In case you can't tell, this is my personal favorite of all the so called "outsider art" environments.

The Official Palais Ideal site

East_giants_p b

West_top_p c

East_wall_p_1 d

Stairs_p e

a. The tower on the terrace
b. The three giants of the east facade
c. Top of stairs – west facade
d. Wall detail – east facade
e. Stairs – west facade

February 7, 2006 | Permalink | Comments (1) | TrackBack

September 12, 2005

Das Junkerhaus


About a hundred years ago, Karl Junker died, leaving us Das Junkerhaus: an architectural wonder to which Junker devoted 23 years of his life. Inside and out, every inch of house is blanketed with carved wooden figures and ornamental reliefs, all strangely interwoven. Even chairs, beds and other furniture are constructed out of short, bone-like pieces of carved wood. Even a century later, the impact of the home is still awe-inspiring.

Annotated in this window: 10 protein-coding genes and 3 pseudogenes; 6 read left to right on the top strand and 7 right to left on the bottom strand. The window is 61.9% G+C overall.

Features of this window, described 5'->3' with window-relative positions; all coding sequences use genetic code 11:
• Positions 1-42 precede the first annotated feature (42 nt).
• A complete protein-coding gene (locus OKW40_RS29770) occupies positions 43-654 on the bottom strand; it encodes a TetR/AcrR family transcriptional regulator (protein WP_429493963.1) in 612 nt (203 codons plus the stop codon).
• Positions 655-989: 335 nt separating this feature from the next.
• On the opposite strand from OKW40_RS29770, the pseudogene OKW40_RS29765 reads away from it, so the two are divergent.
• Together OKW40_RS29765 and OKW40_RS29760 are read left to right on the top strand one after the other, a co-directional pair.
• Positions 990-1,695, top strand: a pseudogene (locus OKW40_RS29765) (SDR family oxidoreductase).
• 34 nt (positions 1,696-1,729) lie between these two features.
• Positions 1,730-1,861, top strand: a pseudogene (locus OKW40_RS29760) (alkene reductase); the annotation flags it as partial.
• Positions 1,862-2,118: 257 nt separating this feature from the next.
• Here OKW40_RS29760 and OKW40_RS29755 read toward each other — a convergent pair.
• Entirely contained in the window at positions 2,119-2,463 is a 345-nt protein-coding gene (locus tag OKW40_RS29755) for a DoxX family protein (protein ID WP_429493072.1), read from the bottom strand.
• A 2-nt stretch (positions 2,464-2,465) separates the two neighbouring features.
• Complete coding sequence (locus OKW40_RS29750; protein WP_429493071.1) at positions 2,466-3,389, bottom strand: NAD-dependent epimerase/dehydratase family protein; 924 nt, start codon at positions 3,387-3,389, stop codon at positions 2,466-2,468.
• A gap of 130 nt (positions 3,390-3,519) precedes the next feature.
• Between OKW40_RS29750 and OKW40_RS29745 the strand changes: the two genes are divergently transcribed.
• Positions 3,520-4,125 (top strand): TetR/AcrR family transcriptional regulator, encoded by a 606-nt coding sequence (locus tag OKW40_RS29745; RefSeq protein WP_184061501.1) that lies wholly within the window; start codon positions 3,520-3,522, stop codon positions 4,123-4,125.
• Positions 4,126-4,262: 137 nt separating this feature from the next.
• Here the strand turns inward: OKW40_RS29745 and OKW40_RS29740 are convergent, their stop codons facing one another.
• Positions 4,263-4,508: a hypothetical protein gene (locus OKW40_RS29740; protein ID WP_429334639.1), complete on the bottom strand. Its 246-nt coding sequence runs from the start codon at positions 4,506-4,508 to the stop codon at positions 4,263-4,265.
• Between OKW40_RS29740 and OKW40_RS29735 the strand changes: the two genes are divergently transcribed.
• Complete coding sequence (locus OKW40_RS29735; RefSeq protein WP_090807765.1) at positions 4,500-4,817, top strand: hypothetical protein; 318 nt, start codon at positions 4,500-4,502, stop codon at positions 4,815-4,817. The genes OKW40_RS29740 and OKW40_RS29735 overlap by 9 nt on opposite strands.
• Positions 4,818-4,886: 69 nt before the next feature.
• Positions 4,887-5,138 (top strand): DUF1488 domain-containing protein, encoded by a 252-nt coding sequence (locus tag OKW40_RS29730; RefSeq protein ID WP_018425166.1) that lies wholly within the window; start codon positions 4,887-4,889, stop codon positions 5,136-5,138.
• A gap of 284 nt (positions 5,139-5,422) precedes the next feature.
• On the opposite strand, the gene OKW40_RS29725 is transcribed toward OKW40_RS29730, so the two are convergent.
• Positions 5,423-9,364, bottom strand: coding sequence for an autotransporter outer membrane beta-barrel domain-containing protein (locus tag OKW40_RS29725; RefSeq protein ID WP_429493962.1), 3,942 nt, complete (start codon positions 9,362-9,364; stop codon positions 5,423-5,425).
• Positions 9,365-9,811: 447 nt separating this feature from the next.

Junkersm1  Junkersm2

Discover more on Das Junkerhaus at:
Junkerhaus Lemgo – Home of the Junkerhaus Museum

September 12, 2005 | Permalink | Comments (1) | TrackBack

September 09, 2005

See Dick and Jane Build a House...


Nick says, "My parents always took us here on frequent cross-state road trips. Dick and Jane's Spot always brings a smile to my face when I think about it, and the 1000 or so weekly visitors probably enjoy it just as much."

September 9, 2005 | Permalink | Comments (5) | TrackBack

August 31, 2005

The Wonderful World of Color


There are those who have a desire, or rather an overwhelming obsession, to see a thing... fulfilled. So it is with Danielle Jacqui and color. For her, painting on canvas is not enough – so instead she covers everything in sight in an overwhelming spectacle of color: walls, shutters, chairs, sinks, counter-tops, even her own clothes. You can get a glimpse into her exotically fashioned universe at documentdartistes.org.

See also:

Danielle Jacqui

August 31, 2005 | Permalink | Comments (0) | TrackBack